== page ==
Since the late 19th century, historians and the general public have been entranced by the American West, the last frontier that so captured the attention of the world, and according to many, shaped the character of contemporary America. Novelists, artists, and early historians romanticized the frontier experience into a story of rugged persevering individualism and lawlessness preceding the advance of civilization. Frederick Turner's frontier hypothesis, an explanation of the progression of settlement and rise of modern western cities, was the dominant interpretive theme. Turner pointed to the Mississippi River region as a scene of typical frontier evolution:

"First comes the pioneer who with a horse, cow, and one or two breeders of swine ... strikes into the woods with his family, and becomes the founder of a new county, or perhaps state. He builds his cabin, gathers around him a few other families of similar tastes and habits, and occupies until the range is somewhat subdued... and he lacks elbow room.... [then] he 'breaks for the higher timber, clears out for the New Purchase, or migrates to Arkansas or Texas, to work the same process over. Emigrants of the succeeding class develop farms, build more substantial houses, occasionally plant orchards, build mills, school-houses, court-houses, etc., and exhibit the picture and forms of plain, frugal, civilized life. In the third wave come the "men of capital and enterprise... The small village rises to a spacious town or city ... Broadcloths, silks leghorns, crapes, and all the refinements, luxuries, elegancies, frivolities, and fashions are in vogue" (McDermott 1967:2).

Turner has failed to consider that before there was a rural frontier west, there was an urban frontier. At the same time settlers were making initial forays across the Appalachian Mountains, urban settlement in the American Bottoms, a thousand miles into the wilderness, was already over a half century old. it was the men of capital and enterprise who were the spearheads of settlement in the Mississippi region. Based in towns such as Cincinnati, Louisville, Frankfort, Lexington, and St. Louis, wealthy entrepreneurs exerted control over the commercial activities of regions from centralized economic power bases (McDermott 1967:2,13). Early business ventures provided the impetus for settlement and competed for survival against the schemes of other enterprising visionaries. On one level, the West was a big arena in which urban rivals vied for control of extractive fur, agricultural, mineral and lumber resources, and pushed roads, canals, and railroads into the hinterland to capture and direct the flow of national trade. Company towns emerged almost overnight as support areas for manufacturing and industry, and western business interests were often controlled by eastern capitalists. East St. Louis developed from a ferry landing to a vital link in the transcontinental transportation network and growth as a manufacturing center, yet most of the commercial enterprises and wealth of the city was controlled by St. Louis, Chicago, and northeastern investors. The expansion of settlement and taming of the West must be viewed in light of this theme of the centralized growth of the national and world market and evolution of the urban frontier, if a true picture of 19th century America is ever to emerge.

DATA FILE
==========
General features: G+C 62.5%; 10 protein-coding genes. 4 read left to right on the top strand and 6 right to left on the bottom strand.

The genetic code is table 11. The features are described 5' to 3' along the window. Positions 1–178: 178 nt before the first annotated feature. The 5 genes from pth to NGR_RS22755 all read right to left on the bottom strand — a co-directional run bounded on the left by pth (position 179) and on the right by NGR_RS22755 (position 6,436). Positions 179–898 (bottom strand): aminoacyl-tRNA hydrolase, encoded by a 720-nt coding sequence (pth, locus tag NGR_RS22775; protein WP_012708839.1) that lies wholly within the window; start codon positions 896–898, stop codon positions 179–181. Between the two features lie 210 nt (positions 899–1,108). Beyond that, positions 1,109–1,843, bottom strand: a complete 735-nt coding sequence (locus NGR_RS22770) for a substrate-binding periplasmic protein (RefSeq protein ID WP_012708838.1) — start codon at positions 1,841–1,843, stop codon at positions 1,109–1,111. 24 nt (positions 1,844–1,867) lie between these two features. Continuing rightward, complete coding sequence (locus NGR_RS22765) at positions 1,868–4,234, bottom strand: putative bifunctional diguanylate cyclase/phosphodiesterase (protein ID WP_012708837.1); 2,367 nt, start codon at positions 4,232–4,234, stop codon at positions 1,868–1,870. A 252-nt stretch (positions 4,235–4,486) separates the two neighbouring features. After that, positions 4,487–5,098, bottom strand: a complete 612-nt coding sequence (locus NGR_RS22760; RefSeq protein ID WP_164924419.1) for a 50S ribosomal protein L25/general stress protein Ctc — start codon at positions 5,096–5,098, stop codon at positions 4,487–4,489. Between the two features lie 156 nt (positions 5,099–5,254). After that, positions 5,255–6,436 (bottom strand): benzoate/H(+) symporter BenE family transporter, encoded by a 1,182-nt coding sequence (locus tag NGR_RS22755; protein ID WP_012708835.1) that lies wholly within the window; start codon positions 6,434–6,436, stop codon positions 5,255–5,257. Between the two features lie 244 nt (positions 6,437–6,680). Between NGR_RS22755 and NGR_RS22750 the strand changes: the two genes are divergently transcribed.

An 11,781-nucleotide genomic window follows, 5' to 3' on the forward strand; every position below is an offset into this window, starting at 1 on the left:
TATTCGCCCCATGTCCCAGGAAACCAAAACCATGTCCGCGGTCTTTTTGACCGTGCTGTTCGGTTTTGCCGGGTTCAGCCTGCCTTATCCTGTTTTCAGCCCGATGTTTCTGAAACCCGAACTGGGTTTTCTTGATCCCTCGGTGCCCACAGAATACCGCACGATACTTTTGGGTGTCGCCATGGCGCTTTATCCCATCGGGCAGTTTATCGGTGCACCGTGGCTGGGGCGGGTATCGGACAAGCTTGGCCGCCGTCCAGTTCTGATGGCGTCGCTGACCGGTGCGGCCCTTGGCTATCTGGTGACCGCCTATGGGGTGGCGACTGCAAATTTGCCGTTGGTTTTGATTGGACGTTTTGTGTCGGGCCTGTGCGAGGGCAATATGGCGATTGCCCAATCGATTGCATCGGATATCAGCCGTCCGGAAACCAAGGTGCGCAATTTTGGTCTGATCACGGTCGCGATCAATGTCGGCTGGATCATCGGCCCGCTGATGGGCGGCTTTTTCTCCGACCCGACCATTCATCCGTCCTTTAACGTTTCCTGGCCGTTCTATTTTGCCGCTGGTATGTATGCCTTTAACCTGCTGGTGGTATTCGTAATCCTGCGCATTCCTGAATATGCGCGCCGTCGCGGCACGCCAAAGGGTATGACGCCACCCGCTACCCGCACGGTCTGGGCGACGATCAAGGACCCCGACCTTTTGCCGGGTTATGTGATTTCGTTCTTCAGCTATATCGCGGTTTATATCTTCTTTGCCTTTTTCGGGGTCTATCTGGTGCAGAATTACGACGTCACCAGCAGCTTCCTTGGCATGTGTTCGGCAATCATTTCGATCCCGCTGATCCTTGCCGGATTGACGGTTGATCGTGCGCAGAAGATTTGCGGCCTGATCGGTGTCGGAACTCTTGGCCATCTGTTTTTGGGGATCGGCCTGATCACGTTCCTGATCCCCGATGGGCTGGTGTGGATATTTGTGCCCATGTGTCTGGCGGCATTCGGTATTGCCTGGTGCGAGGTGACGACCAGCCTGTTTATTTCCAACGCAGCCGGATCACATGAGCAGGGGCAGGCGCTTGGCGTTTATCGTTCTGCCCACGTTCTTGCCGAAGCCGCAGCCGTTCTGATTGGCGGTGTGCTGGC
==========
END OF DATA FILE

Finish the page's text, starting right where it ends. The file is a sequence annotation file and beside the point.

East St. Louis became an adjunct of St. Louis economic interests very early in its development and has evolved from this early frontier economic mode up to the present. It should come as no surprise that the demography, politics, economics, and physical layout of East St. Louis and the east side in general can be traced directly to 19th century developments. This realization has occurred in East St. Louis and elsewhere as many current problems with the American city are examined and found to be deeply rooted in early American urban traditions. As the problems of the modern city become more and more the central issues of society, the historical perspective of the urban United States takes on new significance and relevancy.

This historical background will examine the development of East St. Louis, and attempt to shed light on the complex interplay of factors involved in this evolution and the resulting effect on the physical layout of the town, business and institutions, and the local population. Research themes that will be developed are the role of East St. Louis as a hub in the transportation network and as a manufacturing center, the internal development of city politics and commercial policy, socio-economic status and ethnicity of the various enclaves of company workers, and the interplay between the natural forces of the Mississippi River and human aspirations. This background begins with the initial colonization of the American Bottoms by the French.




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